The NFC Divisional Round matchups were a thing of beauty. First, it was the 2-seed Arizona Cardinals taking on the Green Bay Packers and going into overtime after two impressive hail marys on the same drive from Packers QB Aaron Rodgers tied it up. It was such an impressive sight to see that there was no way overtime could compare, right? Wrong. The NFL gods threw everything at football fans, whether it be the “Coin Flip That Didn’t” (patent pending) or the Packers’ defense inexplicably losing track of future Hall of Fame receiver Larry Fitzgerald, and before we knew it, the Cardinals were heading to the NFC Championship for the second time in franchise history.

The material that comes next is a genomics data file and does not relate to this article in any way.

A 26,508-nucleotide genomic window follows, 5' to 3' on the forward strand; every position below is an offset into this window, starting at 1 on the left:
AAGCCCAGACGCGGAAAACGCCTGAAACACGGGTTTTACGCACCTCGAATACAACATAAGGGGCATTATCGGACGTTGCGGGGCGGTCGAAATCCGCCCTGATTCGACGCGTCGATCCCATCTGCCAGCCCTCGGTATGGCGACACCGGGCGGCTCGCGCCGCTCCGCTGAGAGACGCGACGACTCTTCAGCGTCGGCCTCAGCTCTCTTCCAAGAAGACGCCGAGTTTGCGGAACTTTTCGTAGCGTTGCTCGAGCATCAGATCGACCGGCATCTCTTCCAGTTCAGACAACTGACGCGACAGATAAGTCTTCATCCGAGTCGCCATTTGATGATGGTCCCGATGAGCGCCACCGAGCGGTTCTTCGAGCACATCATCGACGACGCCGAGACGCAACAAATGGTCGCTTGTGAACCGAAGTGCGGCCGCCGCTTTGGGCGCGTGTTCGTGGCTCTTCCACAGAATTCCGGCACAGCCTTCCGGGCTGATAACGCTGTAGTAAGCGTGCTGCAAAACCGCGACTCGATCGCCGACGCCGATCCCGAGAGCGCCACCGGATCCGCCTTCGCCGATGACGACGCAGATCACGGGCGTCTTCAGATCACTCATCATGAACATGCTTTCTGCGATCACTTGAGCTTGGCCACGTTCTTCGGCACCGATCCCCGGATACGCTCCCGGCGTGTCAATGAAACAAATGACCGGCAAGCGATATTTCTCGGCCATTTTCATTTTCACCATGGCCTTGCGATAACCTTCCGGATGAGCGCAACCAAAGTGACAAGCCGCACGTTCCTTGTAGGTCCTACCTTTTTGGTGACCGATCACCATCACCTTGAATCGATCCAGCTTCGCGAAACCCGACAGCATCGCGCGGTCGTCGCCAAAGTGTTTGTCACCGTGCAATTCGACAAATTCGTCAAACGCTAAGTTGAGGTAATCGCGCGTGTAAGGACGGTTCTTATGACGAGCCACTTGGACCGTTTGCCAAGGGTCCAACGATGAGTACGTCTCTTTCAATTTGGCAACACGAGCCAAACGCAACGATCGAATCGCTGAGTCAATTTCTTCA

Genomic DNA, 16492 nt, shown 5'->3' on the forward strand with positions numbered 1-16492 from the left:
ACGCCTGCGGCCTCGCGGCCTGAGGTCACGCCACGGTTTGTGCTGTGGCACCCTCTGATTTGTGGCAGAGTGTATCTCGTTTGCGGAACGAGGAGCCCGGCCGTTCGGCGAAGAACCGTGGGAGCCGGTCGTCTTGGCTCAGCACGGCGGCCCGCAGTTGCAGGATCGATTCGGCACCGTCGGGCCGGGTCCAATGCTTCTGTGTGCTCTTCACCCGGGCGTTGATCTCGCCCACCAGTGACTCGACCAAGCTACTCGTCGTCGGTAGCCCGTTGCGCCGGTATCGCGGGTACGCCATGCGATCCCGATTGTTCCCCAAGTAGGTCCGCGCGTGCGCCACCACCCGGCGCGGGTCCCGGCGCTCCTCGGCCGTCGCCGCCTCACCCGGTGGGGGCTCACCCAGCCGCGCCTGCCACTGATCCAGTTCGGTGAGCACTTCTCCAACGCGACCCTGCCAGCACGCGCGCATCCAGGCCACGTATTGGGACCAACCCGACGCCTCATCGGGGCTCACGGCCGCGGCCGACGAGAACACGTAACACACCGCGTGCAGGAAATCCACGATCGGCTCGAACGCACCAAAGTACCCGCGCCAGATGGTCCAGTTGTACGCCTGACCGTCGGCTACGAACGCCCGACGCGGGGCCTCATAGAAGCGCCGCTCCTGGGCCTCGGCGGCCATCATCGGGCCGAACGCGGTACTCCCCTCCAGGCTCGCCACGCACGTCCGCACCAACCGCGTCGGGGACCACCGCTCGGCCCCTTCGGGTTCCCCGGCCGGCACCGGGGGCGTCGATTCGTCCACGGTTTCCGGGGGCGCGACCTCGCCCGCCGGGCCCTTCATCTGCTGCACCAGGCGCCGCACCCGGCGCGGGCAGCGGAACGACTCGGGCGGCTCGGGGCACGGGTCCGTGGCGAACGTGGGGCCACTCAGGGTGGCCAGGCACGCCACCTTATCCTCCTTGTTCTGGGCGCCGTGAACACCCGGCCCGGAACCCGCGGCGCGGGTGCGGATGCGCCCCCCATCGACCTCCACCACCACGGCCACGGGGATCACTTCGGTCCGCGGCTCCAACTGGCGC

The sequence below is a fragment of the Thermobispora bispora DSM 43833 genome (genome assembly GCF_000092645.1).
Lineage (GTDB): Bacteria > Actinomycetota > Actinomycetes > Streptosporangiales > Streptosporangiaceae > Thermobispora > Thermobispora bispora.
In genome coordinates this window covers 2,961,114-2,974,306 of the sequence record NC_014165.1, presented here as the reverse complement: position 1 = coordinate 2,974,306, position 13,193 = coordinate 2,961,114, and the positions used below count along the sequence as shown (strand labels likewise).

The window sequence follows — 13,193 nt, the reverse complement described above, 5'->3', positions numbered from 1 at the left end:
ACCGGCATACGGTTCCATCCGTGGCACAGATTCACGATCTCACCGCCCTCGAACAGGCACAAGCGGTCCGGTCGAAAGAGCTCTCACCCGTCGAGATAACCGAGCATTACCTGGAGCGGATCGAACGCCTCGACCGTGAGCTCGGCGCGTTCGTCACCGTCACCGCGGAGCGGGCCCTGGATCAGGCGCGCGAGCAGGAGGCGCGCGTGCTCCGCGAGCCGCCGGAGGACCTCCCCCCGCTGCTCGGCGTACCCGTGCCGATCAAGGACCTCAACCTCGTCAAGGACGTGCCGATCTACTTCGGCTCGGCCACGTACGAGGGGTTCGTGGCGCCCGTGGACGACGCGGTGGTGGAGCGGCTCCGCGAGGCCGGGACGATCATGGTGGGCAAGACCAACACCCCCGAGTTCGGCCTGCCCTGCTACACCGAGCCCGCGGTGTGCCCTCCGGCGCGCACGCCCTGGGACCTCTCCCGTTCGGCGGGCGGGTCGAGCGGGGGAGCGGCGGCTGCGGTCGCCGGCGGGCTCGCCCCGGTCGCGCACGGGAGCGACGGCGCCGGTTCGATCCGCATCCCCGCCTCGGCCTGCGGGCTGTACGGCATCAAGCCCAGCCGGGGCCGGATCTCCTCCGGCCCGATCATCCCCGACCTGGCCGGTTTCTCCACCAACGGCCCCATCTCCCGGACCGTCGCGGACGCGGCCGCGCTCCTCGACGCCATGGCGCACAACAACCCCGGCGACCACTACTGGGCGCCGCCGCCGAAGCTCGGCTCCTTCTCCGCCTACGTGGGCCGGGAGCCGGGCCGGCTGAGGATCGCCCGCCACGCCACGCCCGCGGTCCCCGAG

Then there’s the Panthers. They got off to a 31-0 lead at halftime over the Seattle Seahawks and it felt as if the Seahawks were already starting to prepare for the NFL Draft. Then, the Panthers decided to do their best impression of the Cleveland Browns and allowed the Seahawks to score 24 unanswered points until the clock eventually ran out and Carolina advanced to their franchise’s fourth appearance in the NFC Championship.
The Cardinals and Panthers are two fairly similar teams. They were both the top seeded teams in the NFC and they both got there on the outstanding play of their tough defenses (both defenses rank in the top 7 of highest-scoring defenses in 2015), and offenses that were wildly creative and unrelenting in their ability to put up points. Additionally, neither team has ever won a Super Bowl, with both franchises having a 0-1 record in the big game. But there has to be some level of difference, so let’s break down the positional units of each team and see which one is more likely to be advancing to the Super Bowl.